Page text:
There are 3 classes of medicines covered by the CNS:
- the standard rate of 80% applies to all medicines not included in a specific provision
- the preferential rate of 100% applies to medicines for specific therapies which contain a single active ingredient, and which are intended to combat particularly serious or chronic illnesses
- the reduced rate of 40% applies to non-essential pharmaceutical products of more limited therapeutic use
When using your EHIC, people of working age are charged 50% and pensioners are charged about 10%. Pensioners will have to declare they receive a UK State Pension in order to pay the lower rate.
Bringing your own medicines to Luxembourg
Some prescribed medicines contain drugs that are controlled under the Misuse of Drugs legislation in the UK. This means that extra legal controls apply to these medicines.
You may need a personal licence to take controlled medicines abroad.
Specific requirements also apply to:
- the information that you must take with you
- how you carry your controlled medicines
You can visit the GOV.UK website for more information about travelling with controlled medicines.
After the UK leaves the EU
If the UK leaves the EU without a deal, your access to healthcare when visiting Luxembourg is likely to change. If you are planning to visit Luxembourg after the UK leaves the EU, you should continue to buy travel insurance so you can get the healthcare treatment you need, just as you would if visiting a non-EU country. If you are using an EHIC issued by the UK, this will still be valid until the UK leaves the EU.
The UK government is seeking agreements with countries, including Luxembourg, on healthcare arrangements for UK nationals after the UK leaves the EU.
This guide will be updated with further information on travelling to Luxembourg as the circumstances change.
Working in Luxembourg
Healthcare up until the UK leaves the EU
EHIC does not cover residency of over 90 days in Luxembourg, therefore UK nationals living and/or working in Luxembourg must follow the registration process in order to access the same entitlements to healthcare as Luxembourgish nationals.
The healthcare system in Luxembourg is financed through mandatory health insurance contributions to the National Health Fund (Caisse Nationale de Santé – CNS).
If you live in Luxembourg, you are required to make social security contributions to entitle you and your dependant family members to healthcare.
If you work less than 3 months per calendar year, you are exempt from compulsory health insurance, but you can choose to pay voluntary contributions to the statutory scheme.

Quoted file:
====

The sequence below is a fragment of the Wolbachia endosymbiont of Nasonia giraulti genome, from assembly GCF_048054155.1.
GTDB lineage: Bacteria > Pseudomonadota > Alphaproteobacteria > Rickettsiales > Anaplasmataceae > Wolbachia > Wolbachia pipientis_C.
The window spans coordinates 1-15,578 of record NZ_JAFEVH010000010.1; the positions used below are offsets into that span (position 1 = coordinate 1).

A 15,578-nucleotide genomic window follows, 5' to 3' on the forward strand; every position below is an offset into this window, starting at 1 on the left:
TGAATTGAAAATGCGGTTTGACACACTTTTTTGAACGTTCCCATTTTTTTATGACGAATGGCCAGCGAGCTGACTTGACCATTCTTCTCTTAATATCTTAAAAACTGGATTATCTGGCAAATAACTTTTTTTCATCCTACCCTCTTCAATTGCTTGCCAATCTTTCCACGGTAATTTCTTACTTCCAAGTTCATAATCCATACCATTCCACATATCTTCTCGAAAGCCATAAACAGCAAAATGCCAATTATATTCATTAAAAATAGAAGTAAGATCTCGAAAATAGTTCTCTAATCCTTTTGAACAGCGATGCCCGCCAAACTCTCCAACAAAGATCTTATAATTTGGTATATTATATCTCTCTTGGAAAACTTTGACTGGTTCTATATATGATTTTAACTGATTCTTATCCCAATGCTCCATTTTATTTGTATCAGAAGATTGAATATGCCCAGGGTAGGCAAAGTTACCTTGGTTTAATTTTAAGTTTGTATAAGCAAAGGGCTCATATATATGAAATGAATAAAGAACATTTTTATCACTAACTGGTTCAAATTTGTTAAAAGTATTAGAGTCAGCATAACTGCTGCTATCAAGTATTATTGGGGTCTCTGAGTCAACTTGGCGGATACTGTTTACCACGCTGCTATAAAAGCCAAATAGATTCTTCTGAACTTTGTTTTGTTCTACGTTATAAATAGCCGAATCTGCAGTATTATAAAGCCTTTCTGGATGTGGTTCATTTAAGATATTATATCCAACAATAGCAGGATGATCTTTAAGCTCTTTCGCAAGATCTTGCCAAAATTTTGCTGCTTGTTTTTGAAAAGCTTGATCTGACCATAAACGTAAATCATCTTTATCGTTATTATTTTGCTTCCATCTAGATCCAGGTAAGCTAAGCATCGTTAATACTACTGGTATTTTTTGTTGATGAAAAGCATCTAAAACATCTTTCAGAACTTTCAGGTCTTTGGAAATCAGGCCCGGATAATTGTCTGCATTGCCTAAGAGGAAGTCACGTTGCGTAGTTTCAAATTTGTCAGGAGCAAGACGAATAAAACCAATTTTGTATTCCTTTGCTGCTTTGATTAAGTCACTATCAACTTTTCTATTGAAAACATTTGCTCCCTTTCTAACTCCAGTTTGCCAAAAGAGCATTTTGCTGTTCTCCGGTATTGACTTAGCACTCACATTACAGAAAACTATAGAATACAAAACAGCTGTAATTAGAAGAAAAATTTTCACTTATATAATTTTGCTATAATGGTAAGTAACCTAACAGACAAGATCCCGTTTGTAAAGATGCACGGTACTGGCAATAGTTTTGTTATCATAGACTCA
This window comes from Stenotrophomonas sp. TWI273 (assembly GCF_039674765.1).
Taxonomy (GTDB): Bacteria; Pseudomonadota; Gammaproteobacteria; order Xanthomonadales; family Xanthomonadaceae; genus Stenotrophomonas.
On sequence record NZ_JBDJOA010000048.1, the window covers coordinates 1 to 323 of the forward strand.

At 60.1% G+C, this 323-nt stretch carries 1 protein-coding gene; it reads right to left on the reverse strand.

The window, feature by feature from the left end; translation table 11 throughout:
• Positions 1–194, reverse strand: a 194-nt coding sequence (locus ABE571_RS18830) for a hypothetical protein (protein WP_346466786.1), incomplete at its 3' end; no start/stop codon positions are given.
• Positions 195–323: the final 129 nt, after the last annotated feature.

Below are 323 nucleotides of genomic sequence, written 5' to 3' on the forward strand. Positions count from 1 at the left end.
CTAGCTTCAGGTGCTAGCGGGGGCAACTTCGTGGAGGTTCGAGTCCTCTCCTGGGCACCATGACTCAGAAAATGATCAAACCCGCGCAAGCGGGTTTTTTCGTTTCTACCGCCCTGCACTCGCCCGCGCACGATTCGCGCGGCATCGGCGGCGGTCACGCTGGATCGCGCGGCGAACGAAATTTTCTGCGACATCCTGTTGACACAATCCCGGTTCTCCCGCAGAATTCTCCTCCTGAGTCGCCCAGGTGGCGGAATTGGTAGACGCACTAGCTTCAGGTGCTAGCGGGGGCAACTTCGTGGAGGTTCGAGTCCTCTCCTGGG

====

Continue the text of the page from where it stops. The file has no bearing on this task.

The healthcare system in Luxembourg works on the basis of reimbursement. Treatment reimbursement rate varies from 80% to 100%. Some costs are paid directly by the CNS, but you will need to pay for some treatments upfront and seek reimbursement.
More than 90% of healthcare services are covered by the statutory scheme, but you may wish to take out additional private health insurance to cover the portion of medical fees not covered by the CNS.
There are no private hospitals in Luxembourg; all hospitals are run by the CNS.
If you are a worker posted by a UK company to Luxembourg, you may be entitled to health cover funded by the UK in the country you are posted to. Contact HM Revenue and Customs (HMRC) for more details:
National Insurance Contributions and Employer Office
HM Revenue and Customs
- Telephone: 0300 200 3500
- Outside UK: +44 191 203 7010
Opening times: 8.30am to 5pm, Monday to Friday – closed weekends and bank holidays.
For more information, see Planning your healthcare when moving abroad.
After the UK leaves the EU
If you are a UK posted worker, you may need to buy additional healthcare insurance in Luxembourg so you can receive the healthcare treatment you need. The Luxembourg government has recently published information on their approach to UK nationals in Luxembourg after the UK's exit from the EU, currently only available in French.
You can only apply for a job in Luxembourg if your employer has failed to recruit a Luxembourg national within 3 weeks of posting the job advert, and if they have received an exemption certificate from the director of the National Employment Agency (Agence pour le développement de l'emploi – ADEM).
When applying for a job you must also apply for temporary authorisation to stay in Luxembourg.
If you are self-employed, in order to apply for a temporary authorisation to stay in Luxembourg you must provide proof of: